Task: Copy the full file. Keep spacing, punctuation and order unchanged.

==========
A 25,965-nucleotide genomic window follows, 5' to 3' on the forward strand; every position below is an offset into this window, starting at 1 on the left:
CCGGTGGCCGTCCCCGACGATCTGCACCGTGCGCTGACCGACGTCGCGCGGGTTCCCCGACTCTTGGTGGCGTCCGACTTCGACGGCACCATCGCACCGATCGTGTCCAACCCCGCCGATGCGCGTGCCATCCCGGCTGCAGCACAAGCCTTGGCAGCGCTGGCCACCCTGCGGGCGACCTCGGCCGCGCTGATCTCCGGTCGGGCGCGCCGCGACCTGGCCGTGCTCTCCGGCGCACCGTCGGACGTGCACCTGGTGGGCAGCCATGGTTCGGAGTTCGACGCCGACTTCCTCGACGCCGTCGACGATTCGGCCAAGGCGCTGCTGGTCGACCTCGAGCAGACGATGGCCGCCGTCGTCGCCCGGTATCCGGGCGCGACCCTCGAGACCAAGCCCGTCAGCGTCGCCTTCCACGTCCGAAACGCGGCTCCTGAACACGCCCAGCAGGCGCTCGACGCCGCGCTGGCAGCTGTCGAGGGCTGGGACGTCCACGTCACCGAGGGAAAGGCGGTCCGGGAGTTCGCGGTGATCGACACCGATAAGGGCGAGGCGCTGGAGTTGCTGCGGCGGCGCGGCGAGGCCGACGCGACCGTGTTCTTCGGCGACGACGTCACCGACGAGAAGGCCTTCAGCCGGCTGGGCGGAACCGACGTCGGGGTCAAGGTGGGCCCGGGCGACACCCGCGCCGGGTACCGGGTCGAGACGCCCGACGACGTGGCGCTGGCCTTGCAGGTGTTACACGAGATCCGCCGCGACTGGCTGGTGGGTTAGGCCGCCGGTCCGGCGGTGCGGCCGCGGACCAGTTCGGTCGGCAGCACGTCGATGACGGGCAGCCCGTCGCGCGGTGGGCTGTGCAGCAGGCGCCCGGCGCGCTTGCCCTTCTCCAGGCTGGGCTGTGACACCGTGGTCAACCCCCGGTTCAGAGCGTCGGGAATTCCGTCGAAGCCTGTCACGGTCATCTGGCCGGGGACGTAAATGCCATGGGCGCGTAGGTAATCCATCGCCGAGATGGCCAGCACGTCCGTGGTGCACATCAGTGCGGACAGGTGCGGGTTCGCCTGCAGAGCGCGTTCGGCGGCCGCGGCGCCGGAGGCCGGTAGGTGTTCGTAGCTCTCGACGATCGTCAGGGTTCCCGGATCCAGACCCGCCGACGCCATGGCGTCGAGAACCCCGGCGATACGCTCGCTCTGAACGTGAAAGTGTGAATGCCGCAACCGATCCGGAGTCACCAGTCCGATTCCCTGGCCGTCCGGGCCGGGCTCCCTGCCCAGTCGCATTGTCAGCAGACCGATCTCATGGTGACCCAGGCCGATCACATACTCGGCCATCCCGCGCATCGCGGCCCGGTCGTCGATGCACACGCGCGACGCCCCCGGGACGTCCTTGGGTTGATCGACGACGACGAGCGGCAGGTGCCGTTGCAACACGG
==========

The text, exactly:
A 25,965-nucleotide genomic window follows, 5' to 3' on the forward strand; every position below is an offset into this window, starting at 1 on the left:
CCGGTGGCCGTCCCCGACGATCTGCACCGTGCGCTGACCGACGTCGCGCGGGTTCCCCGACTCTTGGTGGCGTCCGACTTCGACGGCACCATCGCACCGATCGTGTCCAACCCCGCCGATGCGCGTGCCATCCCGGCTGCAGCACAAGCCTTGGCAGCGCTGGCCACCCTGCGGGCGACCTCGGCCGCGCTGATCTCCGGTCGGGCGCGCCGCGACCTGGCCGTGCTCTCCGGCGCACCGTCGGACGTGCACCTGGTGGGCAGCCATGGTTCGGAGTTCGACGCCGACTTCCTCGACGCCGTCGACGATTCGGCCAAGGCGCTGCTGGTCGACCTCGAGCAGACGATGGCCGCCGTCGTCGCCCGGTATCCGGGCGCGACCCTCGAGACCAAGCCCGTCAGCGTCGCCTTCCACGTCCGAAACGCGGCTCCTGAACACGCCCAGCAGGCGCTCGACGCCGCGCTGGCAGCTGTCGAGGGCTGGGACGTCCACGTCACCGAGGGAAAGGCGGTCCGGGAGTTCGCGGTGATCGACACCGATAAGGGCGAGGCGCTGGAGTTGCTGCGGCGGCGCGGCGAGGCCGACGCGACCGTGTTCTTCGGCGACGACGTCACCGACGAGAAGGCCTTCAGCCGGCTGGGCGGAACCGACGTCGGGGTCAAGGTGGGCCCGGGCGACACCCGCGCCGGGTACCGGGTCGAGACGCCCGACGACGTGGCGCTGGCCTTGCAGGTGTTACACGAGATCCGCCGCGACTGGCTGGTGGGTTAGGCCGCCGGTCCGGCGGTGCGGCCGCGGACCAGTTCGGTCGGCAGCACGTCGATGACGGGCAGCCCGTCGCGCGGTGGGCTGTGCAGCAGGCGCCCGGCGCGCTTGCCCTTCTCCAGGCTGGGCTGTGACACCGTGGTCAACCCCCGGTTCAGAGCGTCGGGAATTCCGTCGAAGCCTGTCACGGTCATCTGGCCGGGGACGTAAATGCCATGGGCGCGTAGGTAATCCATCGCCGAGATGGCCAGCACGTCCGTGGTGCACATCAGTGCGGACAGGTGCGGGTTCGCCTGCAGAGCGCGTTCGGCGGCCGCGGCGCCGGAGGCCGGTAGGTGTTCGTAGCTCTCGACGATCGTCAGGGTTCCCGGATCCAGACCCGCCGACGCCATGGCGTCGAGAACCCCGGCGATACGCTCGCTCTGAACGTGAAAGTGTGAATGCCGCAACCGATCCGGAGTCACCAGTCCGATTCCCTGGCCGTCCGGGCCGGGCTCCCTGCCCAGTCGCATTGTCAGCAGACCGATCTCATGGTGACCCAGGCCGATCACATACTCGGCCATCCCGCGCATCGCGGCCCGGTCGTCGATGCACACGCGCGACGCCCCCGGGACGTCCTTGGGTTGATCGACGACGACGAGCGGCAGGTGCCGTTGCAACACGG